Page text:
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Over the past 20 years (1990-2009), the Super Bowl has generated $2.17 billion of network sales from a total of 210 different advertisers and more than 1,400 commercial messages, according to TNS Media Intelligence.

The top 5 Super Bowl advertisers spent $783 million on game ads during the period, accounting for 36% of total advertising revenue: Anheuser-Busch ($311.8 million) and PepsiCo ($254.2 million) led the pack, appearing in every game during the 20 years, followed by General Motors ($80.5 million), Walt Disney ($71.6 million), and Time Warner ($64.8 million).

Price of Ads Climb

The cost of a 30-second ad during the Super Bowl more than quadrupled over the past 20 years, from $700,000 in 1990 to $3 million in 2009. The recessionary environment is expected to yield lower pricing for the 2010 game, with CBS reportedly selling 30-second units for $2.5-2.8 million.

First-Time Advertisers

Since 2005, the annual Super Bowl ad lineup has included 30-35 companies, with first-time advertisers accounting for 20-25% of the ad roster. In the 2009 game, first-time advertisers included Cash4Gold.com, Castrol, Denny's, Teleflora, and Vizio.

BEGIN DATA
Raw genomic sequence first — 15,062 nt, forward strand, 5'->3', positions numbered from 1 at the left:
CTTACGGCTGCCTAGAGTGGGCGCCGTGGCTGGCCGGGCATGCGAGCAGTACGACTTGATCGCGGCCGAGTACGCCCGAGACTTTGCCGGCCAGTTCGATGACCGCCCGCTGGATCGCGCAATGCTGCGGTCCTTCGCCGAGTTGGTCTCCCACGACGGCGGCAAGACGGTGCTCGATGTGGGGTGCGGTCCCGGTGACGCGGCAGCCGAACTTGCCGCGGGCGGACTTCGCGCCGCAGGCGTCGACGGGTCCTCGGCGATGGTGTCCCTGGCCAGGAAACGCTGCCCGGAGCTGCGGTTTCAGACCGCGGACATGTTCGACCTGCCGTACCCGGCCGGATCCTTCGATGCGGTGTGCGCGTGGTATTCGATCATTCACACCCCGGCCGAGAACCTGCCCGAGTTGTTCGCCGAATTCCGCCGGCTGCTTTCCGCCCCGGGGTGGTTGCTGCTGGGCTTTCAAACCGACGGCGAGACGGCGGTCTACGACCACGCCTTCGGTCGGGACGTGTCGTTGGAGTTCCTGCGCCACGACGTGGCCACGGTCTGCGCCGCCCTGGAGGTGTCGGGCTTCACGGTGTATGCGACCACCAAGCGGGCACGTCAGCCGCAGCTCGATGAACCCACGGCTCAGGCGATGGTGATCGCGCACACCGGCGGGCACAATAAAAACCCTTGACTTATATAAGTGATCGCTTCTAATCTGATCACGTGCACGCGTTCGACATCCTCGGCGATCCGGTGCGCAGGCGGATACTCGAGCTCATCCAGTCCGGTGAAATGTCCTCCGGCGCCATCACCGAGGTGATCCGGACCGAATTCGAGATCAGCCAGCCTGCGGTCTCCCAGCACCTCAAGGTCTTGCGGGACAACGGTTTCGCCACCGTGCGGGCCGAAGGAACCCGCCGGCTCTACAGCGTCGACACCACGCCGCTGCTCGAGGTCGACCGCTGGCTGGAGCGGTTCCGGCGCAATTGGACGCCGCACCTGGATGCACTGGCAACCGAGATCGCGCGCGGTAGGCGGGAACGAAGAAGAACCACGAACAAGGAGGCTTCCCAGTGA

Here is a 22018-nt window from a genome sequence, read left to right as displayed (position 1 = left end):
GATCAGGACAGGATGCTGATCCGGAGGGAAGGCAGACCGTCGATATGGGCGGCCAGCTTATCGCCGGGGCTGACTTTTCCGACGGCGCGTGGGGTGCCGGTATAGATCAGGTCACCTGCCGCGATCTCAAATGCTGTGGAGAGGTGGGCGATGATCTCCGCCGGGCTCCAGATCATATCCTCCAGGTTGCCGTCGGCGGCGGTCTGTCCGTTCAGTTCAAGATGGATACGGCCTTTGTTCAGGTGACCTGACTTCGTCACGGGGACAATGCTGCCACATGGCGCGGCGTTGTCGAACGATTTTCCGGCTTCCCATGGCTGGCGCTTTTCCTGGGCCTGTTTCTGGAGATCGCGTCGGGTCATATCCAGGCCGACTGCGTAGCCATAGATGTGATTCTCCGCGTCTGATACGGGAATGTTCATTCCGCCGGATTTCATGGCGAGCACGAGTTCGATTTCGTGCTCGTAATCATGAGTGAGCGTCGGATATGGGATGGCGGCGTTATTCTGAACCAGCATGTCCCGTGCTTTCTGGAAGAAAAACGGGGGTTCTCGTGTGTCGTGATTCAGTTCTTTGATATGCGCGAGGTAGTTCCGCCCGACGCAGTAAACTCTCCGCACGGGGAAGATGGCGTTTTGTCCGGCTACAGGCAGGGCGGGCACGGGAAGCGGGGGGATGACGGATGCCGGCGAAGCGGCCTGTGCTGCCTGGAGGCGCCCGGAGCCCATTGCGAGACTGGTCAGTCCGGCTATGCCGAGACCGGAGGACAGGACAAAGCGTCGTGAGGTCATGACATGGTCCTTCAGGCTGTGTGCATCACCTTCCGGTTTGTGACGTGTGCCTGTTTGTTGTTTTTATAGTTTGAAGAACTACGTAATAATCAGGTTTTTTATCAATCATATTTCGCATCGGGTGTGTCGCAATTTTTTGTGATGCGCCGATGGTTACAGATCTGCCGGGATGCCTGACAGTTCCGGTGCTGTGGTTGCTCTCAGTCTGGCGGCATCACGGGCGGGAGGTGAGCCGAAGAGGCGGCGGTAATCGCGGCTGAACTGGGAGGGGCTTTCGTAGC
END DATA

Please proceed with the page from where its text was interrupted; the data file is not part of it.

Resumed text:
For the 2010 game, the rookie lineup is expected to include Electronic Arts and HomeAway, among others.


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Ad Volume Higher Over Past 10 Years

Even with the rising costs of advertising, the volume of commercial time in the Super Bowl game has been edging up over the past 10 years.
The NBC telecast of the 2009 Super Bowl contained 45 minutes and 5 seconds of network ads––including paying sponsors, commercial messages from the NFL, plus house ads aired by CBS––up 13.4% from 39 minutes and 45 seconds of ads in 2000.

Top Super Bowl Advertising Categories

Among the prime ad categories, the top advertiser by dollar value is typically the network that televises the game––accounting for 15-20% of all commercial time. In 2009, the value of this air time exceeded $42 million.

Over the past decade, the Super Bowl has attracted a bevy of movie studio, automotive, and dot-com companies, making them the most populous and competitive ad categories.

The Super Bowl Versus Other Franchises

Although the Super Bowl is a single telecast––compared with Major League Baseball's World Series (4-7 games), the two franchises have historically run neck and neck in terms of ad spending.

The 2009 Super Bowl game attraced $213 million in ad spending, while the World Series (6 games) attracted $223.6 million. The NCAA Basketball Championship (3 games) attracted $163.2 million the same year.

About the data: The 20-year advertising data was compiled by TNS Media Intelligence from its database.   

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